Laces wild

Shoes dangling from power lines in Lawrence probably represent harmless college pranks

The white Adio tennis shoes, size 9 1/2, stood no chance of making it to a Dumpster.

One night, when Alex Busche decided the shoes were finally worn out, he tied their laces together, walked to the sidewalk outside his apartment at 14th and Tennessee and heaved them skyward.

On the first try, the shoelaces settled on top of the power line.


“My shoes were already pretty messed up,” says Busche, a Kansas University junior from Olathe. “I thought I’d just leave my mark.”

That was more than a year ago, and the shoes are still dangling from the power line like a silent wind chime. Now, two copycat sets of footwear – a pair of black tennis shoes and a pair of brown work boots – also adorn the line.

This isn’t the only place in town where the power lines have a little extra decoration. Drive around Lawrence long enough, and chances are you’ll probably see a pair of shoes hanging from a power line.

You might ask yourself: Why?


That’s the same question Ed Kohler’s been pondering seriously for three years.

After he bought his first home in Minneapolis in 2004, he started noticing that a lot of shoes seemed to be popping up on power lines in his neighborhood.

Long story short, he became fascinated with why this happens. He coined the term “shoefiti,” thinking that the shoes, when left unremoved, resembled graffiti that isn’t painted over.

He even started a Web site,, which tracks shoe/power line news.

Kohler isn’t surprised the shoes show up on Lawrence power lines. The town he’s seen with the most shoefiti is Bloomington, Ind., another college town.

An old pair of boots dangle from a power line as pedestrians make their way down 14th Street near Tennessee late Wednesday afternoon.

Kohler says four reasons typically given for shoefiti are fairly well-founded:

¢ A celebration for a rite of passage, such as a graduation.

¢ Hazing, such as throwing a freshman’s shoes over the line.

¢ A memorial, to commemorate someone who died near the site.

¢ A simple prank.

The other two theories are more controversial:

¢ Shoes signify a place to buy drugs is nearby.

¢ They’re a sign of gang-related activity, such as marking territory or commemorating a gang murder.

“I’m uneasy about making definitive statements about the last two,” Kohler says. “First, it’s hard to prove, and second, it’s bound to create hysteria among people who will assume all shoes on power lines are somehow gang-related.”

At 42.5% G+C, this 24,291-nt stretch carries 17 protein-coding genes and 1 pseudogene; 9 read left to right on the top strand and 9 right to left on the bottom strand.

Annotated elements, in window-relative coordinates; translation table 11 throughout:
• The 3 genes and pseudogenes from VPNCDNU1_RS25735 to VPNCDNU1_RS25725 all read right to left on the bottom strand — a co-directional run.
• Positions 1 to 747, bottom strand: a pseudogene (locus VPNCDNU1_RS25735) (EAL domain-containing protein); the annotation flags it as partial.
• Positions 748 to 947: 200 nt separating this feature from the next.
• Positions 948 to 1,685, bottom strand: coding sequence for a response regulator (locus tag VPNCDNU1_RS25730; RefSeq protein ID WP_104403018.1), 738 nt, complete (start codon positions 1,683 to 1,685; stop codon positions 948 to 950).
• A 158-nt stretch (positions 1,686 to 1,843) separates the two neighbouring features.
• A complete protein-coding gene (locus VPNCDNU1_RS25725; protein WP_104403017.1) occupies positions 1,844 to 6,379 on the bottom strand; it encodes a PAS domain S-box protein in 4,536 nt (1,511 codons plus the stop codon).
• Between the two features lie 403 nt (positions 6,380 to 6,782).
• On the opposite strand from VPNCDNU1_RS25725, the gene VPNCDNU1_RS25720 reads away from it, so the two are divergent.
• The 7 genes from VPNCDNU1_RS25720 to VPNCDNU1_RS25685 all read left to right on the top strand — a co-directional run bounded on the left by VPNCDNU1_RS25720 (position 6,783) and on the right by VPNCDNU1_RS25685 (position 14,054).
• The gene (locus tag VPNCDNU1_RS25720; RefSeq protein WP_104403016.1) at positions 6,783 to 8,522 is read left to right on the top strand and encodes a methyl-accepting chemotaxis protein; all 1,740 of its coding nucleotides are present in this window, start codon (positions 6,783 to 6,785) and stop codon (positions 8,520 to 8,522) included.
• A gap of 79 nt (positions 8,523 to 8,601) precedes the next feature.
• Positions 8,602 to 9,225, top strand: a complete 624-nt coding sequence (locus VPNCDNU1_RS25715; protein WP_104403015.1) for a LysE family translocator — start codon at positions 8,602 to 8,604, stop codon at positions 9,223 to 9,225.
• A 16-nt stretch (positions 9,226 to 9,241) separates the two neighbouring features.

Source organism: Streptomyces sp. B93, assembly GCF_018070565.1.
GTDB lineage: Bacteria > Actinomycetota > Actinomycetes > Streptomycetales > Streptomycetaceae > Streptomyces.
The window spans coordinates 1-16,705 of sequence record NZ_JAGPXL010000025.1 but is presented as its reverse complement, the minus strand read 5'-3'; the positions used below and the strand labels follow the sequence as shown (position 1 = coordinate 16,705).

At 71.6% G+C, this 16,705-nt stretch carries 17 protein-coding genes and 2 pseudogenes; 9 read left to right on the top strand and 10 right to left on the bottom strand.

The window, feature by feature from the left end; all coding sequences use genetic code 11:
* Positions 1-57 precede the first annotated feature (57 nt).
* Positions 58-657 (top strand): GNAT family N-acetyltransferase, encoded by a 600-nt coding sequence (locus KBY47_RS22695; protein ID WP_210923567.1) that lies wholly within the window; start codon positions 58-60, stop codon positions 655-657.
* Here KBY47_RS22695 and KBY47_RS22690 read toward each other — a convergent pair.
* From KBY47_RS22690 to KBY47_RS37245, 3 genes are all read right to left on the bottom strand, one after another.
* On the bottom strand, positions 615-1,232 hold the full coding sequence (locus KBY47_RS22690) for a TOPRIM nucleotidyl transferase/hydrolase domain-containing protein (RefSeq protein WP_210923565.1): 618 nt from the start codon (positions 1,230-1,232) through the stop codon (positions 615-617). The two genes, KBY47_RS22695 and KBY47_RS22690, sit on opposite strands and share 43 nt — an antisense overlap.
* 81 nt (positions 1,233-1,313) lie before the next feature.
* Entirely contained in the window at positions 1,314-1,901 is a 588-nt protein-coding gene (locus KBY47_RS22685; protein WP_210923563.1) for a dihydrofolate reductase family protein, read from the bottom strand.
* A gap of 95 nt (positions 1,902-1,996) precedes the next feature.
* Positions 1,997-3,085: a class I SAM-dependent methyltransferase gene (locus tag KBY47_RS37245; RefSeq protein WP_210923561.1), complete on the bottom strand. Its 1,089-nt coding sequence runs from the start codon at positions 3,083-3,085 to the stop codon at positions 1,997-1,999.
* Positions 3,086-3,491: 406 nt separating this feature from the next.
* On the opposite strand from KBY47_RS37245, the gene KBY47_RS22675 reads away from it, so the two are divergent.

But even that perception, he says, might make shoefiti removal important.

“A lot of people correlate shoefiti with drug or gang activity whether it’s actually the case or not,” he says. “This is one of the reasons cities should pay attention to shoefiti. Why would you want people driving through your city to think there is drug dealing or gang activity based on something that can be easily addressed in a few minutes with a utility truck and some scissors?”

Kohler says cities such as Cleveland and Los Angeles have made an effort to remove shoefiti as quickly as possible.

He says some of the less desirable elements in Minneapolis find the shoes to be an eyesore.

MORE pairs of shoes dangle from the power line near the intersection of 14th and Tennessee streets. Westar Energy spokeswoman Karla Olsen says the company doesn't make special trips to remove shoes from power lines unless they cause a power disruption.

“When in a tougher neighborhood one time, I asked a hooker why she thought the shoes were on power lines,” Kohler says. “She said she didn’t know but thought it made the area look ‘ghetto.’ That was ironic coming from someone selling sex on the streets.”

Not an issue

Despite the perceptions, don’t expect the dangling shoes in Lawrence to come down anytime soon.

“We don’t make special trips to go out and get shoes unless it’s causing a power disruption,” says Karla Olsen, a spokeswoman for Westar Energy.

Olsen says she doesn’t think most of the shoes were tossed with malice.

“That seems to be a traditional prank by college students,” she says. “We don’t take it that they’re out to get us or anything.”

Kim Murphree, a spokeswoman for the Lawrence Police Department, says none of the officers she spoke with could remember a complaint about someone throwing shoes on power lines. And Lisa Patterson, a spokeswoman for City Hall, says nobody she talked to there thought it was a particular problem in Lawrence.

“It could be a community issue,” she says, “but they’re not coming to City Hall to complain about it.”

That’s fine by Busche, the KU student and shoe-tosser. He doesn’t see the harm in it.

In fact, he might not be done with his shoefiti.

“I’m waiting until my shoes crap out,” he says, “and I’ll probably throw them up there again.”